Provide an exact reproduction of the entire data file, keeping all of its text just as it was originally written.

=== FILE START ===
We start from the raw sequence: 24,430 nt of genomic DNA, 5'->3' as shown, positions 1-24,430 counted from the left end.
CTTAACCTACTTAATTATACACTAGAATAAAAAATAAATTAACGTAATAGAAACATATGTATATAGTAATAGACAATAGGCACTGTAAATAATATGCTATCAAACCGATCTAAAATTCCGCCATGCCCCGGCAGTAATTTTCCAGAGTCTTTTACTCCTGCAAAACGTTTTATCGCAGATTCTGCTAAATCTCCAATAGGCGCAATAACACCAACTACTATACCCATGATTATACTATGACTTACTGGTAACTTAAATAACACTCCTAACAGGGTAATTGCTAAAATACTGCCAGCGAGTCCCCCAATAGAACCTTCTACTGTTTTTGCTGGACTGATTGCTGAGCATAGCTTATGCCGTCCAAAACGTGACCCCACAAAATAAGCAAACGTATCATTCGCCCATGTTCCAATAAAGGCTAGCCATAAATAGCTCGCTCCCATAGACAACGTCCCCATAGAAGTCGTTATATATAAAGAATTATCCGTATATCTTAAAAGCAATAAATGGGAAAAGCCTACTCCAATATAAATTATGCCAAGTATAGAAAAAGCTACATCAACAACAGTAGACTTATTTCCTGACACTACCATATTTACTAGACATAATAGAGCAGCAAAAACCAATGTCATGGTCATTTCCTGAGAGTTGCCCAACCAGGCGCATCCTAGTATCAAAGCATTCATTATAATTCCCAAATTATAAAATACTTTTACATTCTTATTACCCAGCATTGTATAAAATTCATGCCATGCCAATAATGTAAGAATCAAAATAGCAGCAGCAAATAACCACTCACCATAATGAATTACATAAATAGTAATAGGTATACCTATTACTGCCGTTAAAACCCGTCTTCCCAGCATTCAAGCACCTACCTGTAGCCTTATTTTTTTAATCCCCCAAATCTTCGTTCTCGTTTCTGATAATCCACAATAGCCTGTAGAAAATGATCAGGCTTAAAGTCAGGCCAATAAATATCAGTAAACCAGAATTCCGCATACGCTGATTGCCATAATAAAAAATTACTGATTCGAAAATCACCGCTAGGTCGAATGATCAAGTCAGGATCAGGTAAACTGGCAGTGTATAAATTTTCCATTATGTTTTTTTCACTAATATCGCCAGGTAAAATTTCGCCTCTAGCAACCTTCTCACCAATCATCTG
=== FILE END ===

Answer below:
We start from the raw sequence: 24,430 nt of genomic DNA, 5'->3' as shown, positions 1-24,430 counted from the left end.
CTTAACCTACTTAATTATACACTAGAATAAAAAATAAATTAACGTAATAGAAACATATGTATATAGTAATAGACAATAGGCACTGTAAATAATATGCTATCAAACCGATCTAAAATTCCGCCATGCCCCGGCAGTAATTTTCCAGAGTCTTTTACTCCTGCAAAACGTTTTATCGCAGATTCTGCTAAATCTCCAATAGGCGCAATAACACCAACTACTATACCCATGATTATACTATGACTTACTGGTAACTTAAATAACACTCCTAACAGGGTAATTGCTAAAATACTGCCAGCGAGTCCCCCAATAGAACCTTCTACTGTTTTTGCTGGACTGATTGCTGAGCATAGCTTATGCCGTCCAAAACGTGACCCCACAAAATAAGCAAACGTATCATTCGCCCATGTTCCAATAAAGGCTAGCCATAAATAGCTCGCTCCCATAGACAACGTCCCCATAGAAGTCGTTATATATAAAGAATTATCCGTATATCTTAAAAGCAATAAATGGGAAAAGCCTACTCCAATATAAATTATGCCAAGTATAGAAAAAGCTACATCAACAACAGTAGACTTATTTCCTGACACTACCATATTTACTAGACATAATAGAGCAGCAAAAACCAATGTCATGGTCATTTCCTGAGAGTTGCCCAACCAGGCGCATCCTAGTATCAAAGCATTCATTATAATTCCCAAATTATAAAATACTTTTACATTCTTATTACCCAGCATTGTATAAAATTCATGCCATGCCAATAATGTAAGAATCAAAATAGCAGCAGCAAATAACCACTCACCATAATGAATTACATAAATAGTAATAGGTATACCTATTACTGCCGTTAAAACCCGTCTTCCCAGCATTCAAGCACCTACCTGTAGCCTTATTTTTTTAATCCCCCAAATCTTCGTTCTCGTTTCTGATAATCCACAATAGCCTGTAGAAAATGATCAGGCTTAAAGTCAGGCCAATAAATATCAGTAAACCAGAATTCCGCATACGCTGATTGCCATAATAAAAAATTACTGATTCGAAAATCACCGCTAGGTCGAATGATCAAGTCAGGATCAGGTAAACTGGCAGTGTATAAATTTTCCATTATGTTTTTTTCACTAATATCGCCAGGTAAAATTTCGCCTCTAGCAACCTTCTCACCAATCATCTG